That’s why it’s wise not to expose a combustion engine to water. Water-based coolant prevents the assembly from overheating, but the fire inside the cylinders and the water surrounding them don’t mix. However, there is an amendment to this rule, and it comes from (where else if not) Russia.

The happy mechanics from Garage 54 got their hands on a filthy inline-four fuel injected “Made In Russia” automobile engine and pressure washed the death out of it. Not before testing it to demonstrate how it runs and doing a compression test. Suffice it to say that the miserable powerplant had a neglected existence.

The internet is filled with videos showing how maltreated engines look and behave if the car’s owner doesn’t perform regular maintenance correctly. I am referring to the good old common-sense oil change done in time. Well, the Russian four-pot guinea pig didn’t have that luck.

Pressure\-washed engine is better than new
Photo: YouTube/Garage 54
Let’s put it like this: a cast iron skillet that came out of the foundry in 1882 and has seen six generations’ worth of seasoning would be the closest yardstick to explain how thermal breakdown ruins the motor. If the oil in a combustion engine is not changed in time, it loses its viscosity and gradually turns into a gel – think marmalade consistency.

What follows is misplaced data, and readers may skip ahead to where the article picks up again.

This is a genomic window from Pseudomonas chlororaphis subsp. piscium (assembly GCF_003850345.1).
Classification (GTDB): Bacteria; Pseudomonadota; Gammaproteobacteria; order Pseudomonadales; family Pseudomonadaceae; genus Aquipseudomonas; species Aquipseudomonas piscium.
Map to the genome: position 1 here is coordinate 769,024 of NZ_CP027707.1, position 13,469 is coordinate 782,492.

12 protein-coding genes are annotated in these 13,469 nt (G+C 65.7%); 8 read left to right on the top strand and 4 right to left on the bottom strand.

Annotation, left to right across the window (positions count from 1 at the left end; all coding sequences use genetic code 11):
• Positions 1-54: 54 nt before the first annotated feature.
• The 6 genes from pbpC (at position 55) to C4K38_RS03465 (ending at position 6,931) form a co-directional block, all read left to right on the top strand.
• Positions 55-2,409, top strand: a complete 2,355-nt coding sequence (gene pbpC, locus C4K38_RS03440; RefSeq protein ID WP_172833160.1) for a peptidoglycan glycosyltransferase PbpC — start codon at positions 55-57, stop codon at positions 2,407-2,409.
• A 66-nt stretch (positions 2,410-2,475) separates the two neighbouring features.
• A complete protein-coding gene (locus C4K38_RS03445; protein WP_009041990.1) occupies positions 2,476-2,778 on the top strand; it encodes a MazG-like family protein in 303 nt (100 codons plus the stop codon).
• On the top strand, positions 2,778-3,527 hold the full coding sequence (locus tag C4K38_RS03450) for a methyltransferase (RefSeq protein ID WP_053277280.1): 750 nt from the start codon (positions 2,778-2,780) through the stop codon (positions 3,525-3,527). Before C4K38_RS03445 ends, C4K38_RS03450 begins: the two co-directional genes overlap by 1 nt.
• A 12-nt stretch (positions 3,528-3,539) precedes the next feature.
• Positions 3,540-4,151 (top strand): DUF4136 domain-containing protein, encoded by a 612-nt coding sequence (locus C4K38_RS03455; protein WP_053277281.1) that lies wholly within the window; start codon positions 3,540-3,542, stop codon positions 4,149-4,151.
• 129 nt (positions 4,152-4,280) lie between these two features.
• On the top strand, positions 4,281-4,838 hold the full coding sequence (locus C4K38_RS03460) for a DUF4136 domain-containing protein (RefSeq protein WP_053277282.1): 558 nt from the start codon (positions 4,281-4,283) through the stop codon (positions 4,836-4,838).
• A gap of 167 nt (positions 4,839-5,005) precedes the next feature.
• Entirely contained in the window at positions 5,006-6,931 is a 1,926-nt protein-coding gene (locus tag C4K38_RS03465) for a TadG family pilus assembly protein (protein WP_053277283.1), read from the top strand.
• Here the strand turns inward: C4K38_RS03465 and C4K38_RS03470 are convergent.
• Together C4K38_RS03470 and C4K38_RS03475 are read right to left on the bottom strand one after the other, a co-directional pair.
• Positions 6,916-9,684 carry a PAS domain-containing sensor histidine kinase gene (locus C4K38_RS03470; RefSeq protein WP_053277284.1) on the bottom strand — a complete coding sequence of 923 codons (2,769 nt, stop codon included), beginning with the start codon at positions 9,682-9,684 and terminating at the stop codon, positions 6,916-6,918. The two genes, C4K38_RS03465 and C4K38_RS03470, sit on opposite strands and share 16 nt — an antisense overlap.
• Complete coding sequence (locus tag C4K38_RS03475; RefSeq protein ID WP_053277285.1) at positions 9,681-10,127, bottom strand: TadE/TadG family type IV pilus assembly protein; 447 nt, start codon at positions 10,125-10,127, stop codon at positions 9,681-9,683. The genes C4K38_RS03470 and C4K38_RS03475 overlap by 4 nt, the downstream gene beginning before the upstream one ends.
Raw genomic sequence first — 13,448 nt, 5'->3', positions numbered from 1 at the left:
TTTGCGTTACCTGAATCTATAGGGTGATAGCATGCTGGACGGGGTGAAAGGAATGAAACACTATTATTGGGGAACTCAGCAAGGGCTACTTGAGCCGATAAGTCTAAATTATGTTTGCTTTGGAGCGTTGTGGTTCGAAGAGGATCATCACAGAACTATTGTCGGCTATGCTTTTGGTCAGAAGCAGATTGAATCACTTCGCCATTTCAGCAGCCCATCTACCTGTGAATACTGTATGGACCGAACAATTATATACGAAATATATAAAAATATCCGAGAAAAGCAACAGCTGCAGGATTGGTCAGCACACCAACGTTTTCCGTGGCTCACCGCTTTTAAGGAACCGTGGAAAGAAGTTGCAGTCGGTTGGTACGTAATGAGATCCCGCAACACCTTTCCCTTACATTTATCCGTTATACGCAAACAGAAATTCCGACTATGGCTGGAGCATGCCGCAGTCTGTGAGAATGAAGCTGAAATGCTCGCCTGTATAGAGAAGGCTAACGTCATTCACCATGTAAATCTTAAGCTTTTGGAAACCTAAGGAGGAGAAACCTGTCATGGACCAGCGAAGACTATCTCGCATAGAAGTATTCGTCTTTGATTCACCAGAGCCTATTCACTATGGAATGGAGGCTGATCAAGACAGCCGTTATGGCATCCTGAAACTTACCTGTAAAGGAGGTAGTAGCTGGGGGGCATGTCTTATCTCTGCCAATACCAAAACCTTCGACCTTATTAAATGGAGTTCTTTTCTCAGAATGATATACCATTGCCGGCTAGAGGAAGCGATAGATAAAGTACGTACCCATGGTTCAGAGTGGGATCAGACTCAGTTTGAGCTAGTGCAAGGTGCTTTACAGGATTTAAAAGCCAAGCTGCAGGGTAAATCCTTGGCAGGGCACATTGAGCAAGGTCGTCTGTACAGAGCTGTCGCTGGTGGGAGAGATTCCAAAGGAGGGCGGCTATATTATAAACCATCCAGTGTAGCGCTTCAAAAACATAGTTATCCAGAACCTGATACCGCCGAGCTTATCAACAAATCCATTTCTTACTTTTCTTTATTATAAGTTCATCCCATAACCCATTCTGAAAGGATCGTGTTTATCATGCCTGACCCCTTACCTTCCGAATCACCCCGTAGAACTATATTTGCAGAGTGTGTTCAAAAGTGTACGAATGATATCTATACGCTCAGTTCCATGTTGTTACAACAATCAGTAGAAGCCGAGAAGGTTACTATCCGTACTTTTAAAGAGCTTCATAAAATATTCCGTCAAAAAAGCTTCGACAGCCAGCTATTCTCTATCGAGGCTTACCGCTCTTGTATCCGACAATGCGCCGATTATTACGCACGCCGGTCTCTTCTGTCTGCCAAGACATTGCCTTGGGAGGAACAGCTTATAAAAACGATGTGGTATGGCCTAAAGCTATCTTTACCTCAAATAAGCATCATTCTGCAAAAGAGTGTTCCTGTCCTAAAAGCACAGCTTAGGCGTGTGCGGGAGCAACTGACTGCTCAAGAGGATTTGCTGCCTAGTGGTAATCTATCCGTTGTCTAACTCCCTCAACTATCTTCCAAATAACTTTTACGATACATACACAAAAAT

Engine oil is a hydrocarbon, basically, and exposing it to high temperatures creates various carbon compounds, some of which are solid. Slowly but dreadfully, carbon residues start adhering to metal, obstructing oil passages, and leading to severe metal fatigue of the moving parts (pistons, cylinder walls, crankshaft, bearings, mains, cams, valves, the lot). Better yet, play the video and see how the oil change neglect is the motoring equivalent of first-degree murder.

Besides the chemical breakdown of oil molecules and the corresponding transformation of the lubricant into a high-friction sludge, the debris buildup in the engine will burn – hence the colorful clouds of asphyxiating smoke coming out of the exhaust galleries.